Teddy bear with plaster on his head laying in bed

Does Your Childhood and Upbringing Have an Effect on Your Mental Health?

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People often experience mental health problems, but they choose to sweep their feelings under the rug for fear of stigmatization. You need to express your feelings and let them off your chest. It can help prevent holding grudges and relieves you of the offender’s burden. In all honesty, letting the hatred and emotions go will significantly impact your health more than the other person.


Man standing in front of mirror


Therefore, it is crucial to monitor your emotional and mental well-being to ensure that you are in good mental health. 

The Childhood Experience

Do you remember your childhood with a lot of fondness? Though you may not realize it, there are some childhood experiences that you had as a child that influenced your current behavior and personality. 

For example, there are some words that you were told by your parents, friends, or even siblings that still impact your mood and emotions if they are mentioned. These are the types of incidences that can cause pent-up feelings and are not great for your physical, emotional, or mental health. 

The Mental Health Effects

These experiences may cause resentment and hateful emotions within close family units. These emotions can then graduate into anger. If the bitterness is not tamed, it can lead you to do acts that you will regret in the future. 

The hurtful words may also make you isolate and withdraw yourself. This withdrawal may have an anxiety impact on body or lead you into depression. It makes you unsettled and leaves you in fright. These effects, if not treated, will deteriorate your health further.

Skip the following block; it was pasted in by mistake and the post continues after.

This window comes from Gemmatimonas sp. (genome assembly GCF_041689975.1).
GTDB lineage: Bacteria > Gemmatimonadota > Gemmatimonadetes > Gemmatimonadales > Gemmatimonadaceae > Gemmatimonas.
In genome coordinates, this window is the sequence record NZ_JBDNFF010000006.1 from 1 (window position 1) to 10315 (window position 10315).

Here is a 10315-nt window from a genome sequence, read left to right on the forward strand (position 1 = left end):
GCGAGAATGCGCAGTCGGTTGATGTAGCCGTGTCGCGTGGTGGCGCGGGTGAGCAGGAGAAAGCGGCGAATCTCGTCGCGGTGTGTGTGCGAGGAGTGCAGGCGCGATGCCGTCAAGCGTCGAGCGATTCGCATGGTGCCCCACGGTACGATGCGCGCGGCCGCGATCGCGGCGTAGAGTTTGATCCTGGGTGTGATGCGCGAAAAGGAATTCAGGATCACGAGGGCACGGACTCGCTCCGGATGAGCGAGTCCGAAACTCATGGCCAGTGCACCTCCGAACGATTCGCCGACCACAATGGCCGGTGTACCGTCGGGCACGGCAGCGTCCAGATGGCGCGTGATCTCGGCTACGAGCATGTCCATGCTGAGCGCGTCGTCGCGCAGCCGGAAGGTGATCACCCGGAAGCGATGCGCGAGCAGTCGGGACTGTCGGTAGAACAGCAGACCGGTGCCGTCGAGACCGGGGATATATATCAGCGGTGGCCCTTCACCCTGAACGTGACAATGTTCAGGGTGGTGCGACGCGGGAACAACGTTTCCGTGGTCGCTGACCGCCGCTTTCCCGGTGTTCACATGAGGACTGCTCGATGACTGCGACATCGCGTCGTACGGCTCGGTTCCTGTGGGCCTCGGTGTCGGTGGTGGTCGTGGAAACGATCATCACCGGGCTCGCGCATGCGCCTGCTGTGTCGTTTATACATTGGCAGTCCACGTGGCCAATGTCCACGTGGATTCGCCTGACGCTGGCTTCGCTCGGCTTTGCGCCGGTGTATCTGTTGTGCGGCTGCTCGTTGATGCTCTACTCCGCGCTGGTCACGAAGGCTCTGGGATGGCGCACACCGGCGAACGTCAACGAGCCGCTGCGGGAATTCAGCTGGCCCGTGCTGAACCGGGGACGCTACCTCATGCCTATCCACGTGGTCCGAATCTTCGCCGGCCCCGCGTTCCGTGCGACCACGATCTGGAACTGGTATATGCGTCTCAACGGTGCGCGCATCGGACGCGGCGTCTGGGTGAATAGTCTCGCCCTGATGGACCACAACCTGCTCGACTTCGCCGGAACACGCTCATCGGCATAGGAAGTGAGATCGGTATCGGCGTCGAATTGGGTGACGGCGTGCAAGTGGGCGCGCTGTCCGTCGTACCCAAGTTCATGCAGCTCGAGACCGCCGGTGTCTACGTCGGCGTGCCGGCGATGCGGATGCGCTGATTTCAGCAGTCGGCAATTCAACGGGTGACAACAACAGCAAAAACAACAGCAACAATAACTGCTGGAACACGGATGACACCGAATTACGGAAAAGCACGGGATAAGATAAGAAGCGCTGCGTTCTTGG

Warning Signs of Mental Health Problems 

Once you notice a change in behavior, mood, and emotions, you should further analyze your feelings to ascertain your state of mind. It can be a simple check that you can carry out in your room. You only need to examine how you have been handling emotional situations:


  • Have you been making irrational decisions?
  • Has your social life recently changed?
  • Do you prefer isolating yourself rather than spending time with people?
  • Are you easily irritable?


Be sure, to be honest with your answers to ascertain your mental health position. Do not be too hard on yourself but choose to accept the situation. It will help you be receptive to the help that is given to you. Besides, it can help you learn how to manage and control how you react and make decisions in the future.

Follow Up Therapy 

You will then have to see a psychologist or a trauma specialist who will help you identify the root cause of your problems. You will also need to have regular appointments to check in with the psychologist to keep tabs on your progress. Though you will be given some drugs, the therapy sessions play a significant role in ensuring that you ultimately deal with the problem’s root cause. 

Mental health care is an integral part of our daily lives. You need to take time and make peace with your past. Find a professional who will help you talk about your childhood experiences, even the most insignificant details, to iron out any past issues. Finally, be strong – it always passes.


Teddy bear with plaster on his head laying in bed to symbolise hurt that leads to mental health problems


Stay safe everyone.


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